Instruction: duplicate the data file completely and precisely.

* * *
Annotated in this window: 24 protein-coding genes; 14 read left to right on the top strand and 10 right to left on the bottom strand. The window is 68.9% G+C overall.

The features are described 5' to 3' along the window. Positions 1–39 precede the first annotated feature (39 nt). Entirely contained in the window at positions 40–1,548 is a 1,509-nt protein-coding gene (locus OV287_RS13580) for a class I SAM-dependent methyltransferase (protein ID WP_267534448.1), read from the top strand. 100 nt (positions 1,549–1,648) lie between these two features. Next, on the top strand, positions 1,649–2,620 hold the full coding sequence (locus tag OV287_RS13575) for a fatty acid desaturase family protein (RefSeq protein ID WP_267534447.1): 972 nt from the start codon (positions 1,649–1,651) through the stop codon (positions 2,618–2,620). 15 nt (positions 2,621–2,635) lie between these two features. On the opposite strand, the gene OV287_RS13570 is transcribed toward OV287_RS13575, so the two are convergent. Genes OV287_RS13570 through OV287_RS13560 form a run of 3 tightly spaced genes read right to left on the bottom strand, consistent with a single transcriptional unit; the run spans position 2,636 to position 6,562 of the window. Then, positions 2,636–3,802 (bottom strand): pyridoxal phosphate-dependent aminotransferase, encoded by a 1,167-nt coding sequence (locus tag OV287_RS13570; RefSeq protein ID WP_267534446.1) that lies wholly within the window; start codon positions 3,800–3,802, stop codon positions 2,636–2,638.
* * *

Annotated in this window: 24 protein-coding genes; 14 read left to right on the top strand and 10 right to left on the bottom strand. The window is 68.9% G+C overall.

The features are described 5' to 3' along the window. Positions 1–39 precede the first annotated feature (39 nt). Entirely contained in the window at positions 40–1,548 is a 1,509-nt protein-coding gene (locus OV287_RS13580) for a class I SAM-dependent methyltransferase (protein ID WP_267534448.1), read from the top strand. 100 nt (positions 1,549–1,648) lie between these two features. Next, on the top strand, positions 1,649–2,620 hold the full coding sequence (locus tag OV287_RS13575) for a fatty acid desaturase family protein (RefSeq protein ID WP_267534447.1): 972 nt from the start codon (positions 1,649–1,651) through the stop codon (positions 2,618–2,620). 15 nt (positions 2,621–2,635) lie between these two features. On the opposite strand, the gene OV287_RS13570 is transcribed toward OV287_RS13575, so the two are convergent. Genes OV287_RS13570 through OV287_RS13560 form a run of 3 tightly spaced genes read right to left on the bottom strand, consistent with a single transcriptional unit; the run spans position 2,636 to position 6,562 of the window. Then, positions 2,636–3,802 (bottom strand): pyridoxal phosphate-dependent aminotransferase, encoded by a 1,167-nt coding sequence (locus tag OV287_RS13570; RefSeq protein ID WP_267534446.1) that lies wholly within the window; start codon positions 3,800–3,802, stop codon positions 2,636–2,638.